Pausing as an instructional tool
One obvious advantage of pausing in an instructional context is that it allows students time to think and process information. When used effectively it can also be a great way to ‘coax’ answers and responses out of students who would otherwise be shy or disinterested (or simply too tired to focus at the moment).
Try the following techniques and watch miracles happen!:
- Pause halfway when saying a keyword or phrase, and coax the rest of the word from the students. “The stomach produces digestive en, en…………., enzymes! Yes, well done. Enzymes is correct”. This technique aids memory and gets kids focused on the content.
- Stop part-way through a lesson and do a quick review. Bring the kids to the front of the class if you must. Ask individual students some pertinent questions. Pause and allow enough time for the students to answer.
- Pause and check that the students understand what you have said thus far. “Okay, put your thumbs up if you understand everything so far. Does anyone have any questions? (Pause). Okay, in that case, can I move on? Thank you.”
- Did you just notice the pause after asking if anyone has any questions? That’s important, isn’t it? We must pause for ‘question time’ at least once every 30 minutes. Sometimes our pace can be very fast (especially with exam-level classes) and students may not feel confident enough to ‘butt-in’ and ask questions when you are mid-sentence. Allow them time to ask. Make your students feel that asking questions is a good thing and that you are happy, very happy, to help when needed.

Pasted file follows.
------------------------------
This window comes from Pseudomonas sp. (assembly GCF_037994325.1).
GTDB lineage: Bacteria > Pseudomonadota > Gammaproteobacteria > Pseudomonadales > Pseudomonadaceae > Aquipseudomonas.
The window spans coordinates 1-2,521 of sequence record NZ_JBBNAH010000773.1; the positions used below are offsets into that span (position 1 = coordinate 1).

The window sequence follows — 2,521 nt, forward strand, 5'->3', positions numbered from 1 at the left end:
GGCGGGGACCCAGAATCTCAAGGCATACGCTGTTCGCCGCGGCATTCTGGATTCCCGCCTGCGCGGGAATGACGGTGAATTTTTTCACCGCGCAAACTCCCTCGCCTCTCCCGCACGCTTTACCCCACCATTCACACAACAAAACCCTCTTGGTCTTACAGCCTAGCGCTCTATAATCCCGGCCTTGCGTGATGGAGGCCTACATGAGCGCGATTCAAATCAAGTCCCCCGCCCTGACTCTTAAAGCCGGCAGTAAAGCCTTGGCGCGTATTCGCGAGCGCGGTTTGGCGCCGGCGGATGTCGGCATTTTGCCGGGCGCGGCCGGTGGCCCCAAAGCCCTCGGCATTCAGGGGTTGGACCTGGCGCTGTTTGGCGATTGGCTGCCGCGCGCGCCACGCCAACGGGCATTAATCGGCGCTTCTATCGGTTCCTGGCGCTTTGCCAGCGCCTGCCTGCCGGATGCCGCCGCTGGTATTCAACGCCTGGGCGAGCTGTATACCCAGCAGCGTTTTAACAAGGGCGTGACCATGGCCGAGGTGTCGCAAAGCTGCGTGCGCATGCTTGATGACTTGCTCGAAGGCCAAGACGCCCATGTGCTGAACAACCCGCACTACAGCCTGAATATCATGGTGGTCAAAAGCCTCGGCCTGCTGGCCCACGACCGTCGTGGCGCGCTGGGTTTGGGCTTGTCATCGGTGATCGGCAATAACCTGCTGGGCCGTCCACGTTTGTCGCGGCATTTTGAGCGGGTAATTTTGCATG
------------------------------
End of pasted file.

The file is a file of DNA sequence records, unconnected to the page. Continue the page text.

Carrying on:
- Pause between topics and sub-topics, and allow students to think for a moment. When you’re teaching at the pace of a steam-train it can become quite overwhelming for your students.
- Look at your students and notice how many have finished writing their notes. Pause to allow time to finish the note-taking. If you’re not sure who’s not finished, then you can simply ask “Does anyone need more time?”.
Pausing is a very powerful technique when it is used properly. Use pausing to:
- Get your students focused and listening without being confrontational in the process
- Reinforce the seriousness of a situation (e.g. when homework isn’t handed in)
- Aid instruction through response ‘coaxing’, pausing for ‘question-time’, checking that students understand everything, allowing students to think between topics and subtopics and allowing adequate time for note-taking.
This article originally appeared at: https://richardjamesrogers.com/2018/12/09/the-power-of-pausing/
Illustrations by: Pop Sutthiya Lertyongphati